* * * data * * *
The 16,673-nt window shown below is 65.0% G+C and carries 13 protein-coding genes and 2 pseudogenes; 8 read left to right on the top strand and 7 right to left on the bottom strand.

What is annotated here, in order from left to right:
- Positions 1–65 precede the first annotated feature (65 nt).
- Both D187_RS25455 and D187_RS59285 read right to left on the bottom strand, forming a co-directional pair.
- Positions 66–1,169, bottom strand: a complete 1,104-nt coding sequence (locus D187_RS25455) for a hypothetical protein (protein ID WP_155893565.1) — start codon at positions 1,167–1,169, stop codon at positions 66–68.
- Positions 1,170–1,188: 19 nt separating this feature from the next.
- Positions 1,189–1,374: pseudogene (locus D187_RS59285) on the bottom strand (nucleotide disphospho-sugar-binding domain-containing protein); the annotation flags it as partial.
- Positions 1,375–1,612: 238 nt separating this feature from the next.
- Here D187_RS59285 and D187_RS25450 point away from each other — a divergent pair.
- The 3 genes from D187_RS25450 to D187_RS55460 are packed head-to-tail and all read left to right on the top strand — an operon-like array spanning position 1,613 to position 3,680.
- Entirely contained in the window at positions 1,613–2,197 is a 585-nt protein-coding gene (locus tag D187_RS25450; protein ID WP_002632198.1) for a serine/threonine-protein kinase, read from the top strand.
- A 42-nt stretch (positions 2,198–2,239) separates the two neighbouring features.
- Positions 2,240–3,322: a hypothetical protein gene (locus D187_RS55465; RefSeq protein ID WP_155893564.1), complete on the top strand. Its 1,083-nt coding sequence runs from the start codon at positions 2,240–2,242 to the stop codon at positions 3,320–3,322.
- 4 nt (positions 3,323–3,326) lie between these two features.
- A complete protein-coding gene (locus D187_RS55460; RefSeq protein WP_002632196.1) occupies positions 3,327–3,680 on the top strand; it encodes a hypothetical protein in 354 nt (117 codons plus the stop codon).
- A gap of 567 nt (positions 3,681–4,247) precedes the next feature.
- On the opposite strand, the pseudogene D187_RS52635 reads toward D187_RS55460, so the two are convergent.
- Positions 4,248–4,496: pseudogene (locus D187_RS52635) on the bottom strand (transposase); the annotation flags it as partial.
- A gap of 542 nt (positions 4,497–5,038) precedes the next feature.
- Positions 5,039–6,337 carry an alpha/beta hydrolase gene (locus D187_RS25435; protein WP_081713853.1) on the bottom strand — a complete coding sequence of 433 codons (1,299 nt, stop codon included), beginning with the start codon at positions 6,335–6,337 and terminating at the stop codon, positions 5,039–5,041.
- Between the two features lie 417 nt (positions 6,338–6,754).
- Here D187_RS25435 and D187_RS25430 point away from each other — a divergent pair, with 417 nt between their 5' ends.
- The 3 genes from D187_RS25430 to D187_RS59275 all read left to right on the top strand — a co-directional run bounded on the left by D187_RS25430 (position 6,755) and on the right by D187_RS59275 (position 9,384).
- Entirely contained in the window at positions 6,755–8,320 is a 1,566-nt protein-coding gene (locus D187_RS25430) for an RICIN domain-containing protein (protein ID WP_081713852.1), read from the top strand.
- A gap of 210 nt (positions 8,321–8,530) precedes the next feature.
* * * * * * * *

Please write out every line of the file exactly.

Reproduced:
The 16,673-nt window shown below is 65.0% G+C and carries 13 protein-coding genes and 2 pseudogenes; 8 read left to right on the top strand and 7 right to left on the bottom strand.

What is annotated here, in order from left to right:
- Positions 1–65 precede the first annotated feature (65 nt).
- Both D187_RS25455 and D187_RS59285 read right to left on the bottom strand, forming a co-directional pair.
- Positions 66–1,169, bottom strand: a complete 1,104-nt coding sequence (locus D187_RS25455) for a hypothetical protein (protein ID WP_155893565.1) — start codon at positions 1,167–1,169, stop codon at positions 66–68.
- Positions 1,170–1,188: 19 nt separating this feature from the next.
- Positions 1,189–1,374: pseudogene (locus D187_RS59285) on the bottom strand (nucleotide disphospho-sugar-binding domain-containing protein); the annotation flags it as partial.
- Positions 1,375–1,612: 238 nt separating this feature from the next.
- Here D187_RS59285 and D187_RS25450 point away from each other — a divergent pair.
- The 3 genes from D187_RS25450 to D187_RS55460 are packed head-to-tail and all read left to right on the top strand — an operon-like array spanning position 1,613 to position 3,680.
- Entirely contained in the window at positions 1,613–2,197 is a 585-nt protein-coding gene (locus tag D187_RS25450; protein ID WP_002632198.1) for a serine/threonine-protein kinase, read from the top strand.
- A 42-nt stretch (positions 2,198–2,239) separates the two neighbouring features.
- Positions 2,240–3,322: a hypothetical protein gene (locus D187_RS55465; RefSeq protein ID WP_155893564.1), complete on the top strand. Its 1,083-nt coding sequence runs from the start codon at positions 2,240–2,242 to the stop codon at positions 3,320–3,322.
- 4 nt (positions 3,323–3,326) lie between these two features.
- A complete protein-coding gene (locus D187_RS55460; RefSeq protein WP_002632196.1) occupies positions 3,327–3,680 on the top strand; it encodes a hypothetical protein in 354 nt (117 codons plus the stop codon).
- A gap of 567 nt (positions 3,681–4,247) precedes the next feature.
- On the opposite strand, the pseudogene D187_RS52635 reads toward D187_RS55460, so the two are convergent.
- Positions 4,248–4,496: pseudogene (locus D187_RS52635) on the bottom strand (transposase); the annotation flags it as partial.
- A gap of 542 nt (positions 4,497–5,038) precedes the next feature.
- Positions 5,039–6,337 carry an alpha/beta hydrolase gene (locus D187_RS25435; protein WP_081713853.1) on the bottom strand — a complete coding sequence of 433 codons (1,299 nt, stop codon included), beginning with the start codon at positions 6,335–6,337 and terminating at the stop codon, positions 5,039–5,041.
- Between the two features lie 417 nt (positions 6,338–6,754).
- Here D187_RS25435 and D187_RS25430 point away from each other — a divergent pair, with 417 nt between their 5' ends.
- The 3 genes from D187_RS25430 to D187_RS59275 all read left to right on the top strand — a co-directional run bounded on the left by D187_RS25430 (position 6,755) and on the right by D187_RS59275 (position 9,384).
- Entirely contained in the window at positions 6,755–8,320 is a 1,566-nt protein-coding gene (locus D187_RS25430) for an RICIN domain-containing protein (protein ID WP_081713852.1), read from the top strand.
- A gap of 210 nt (positions 8,321–8,530) precedes the next feature.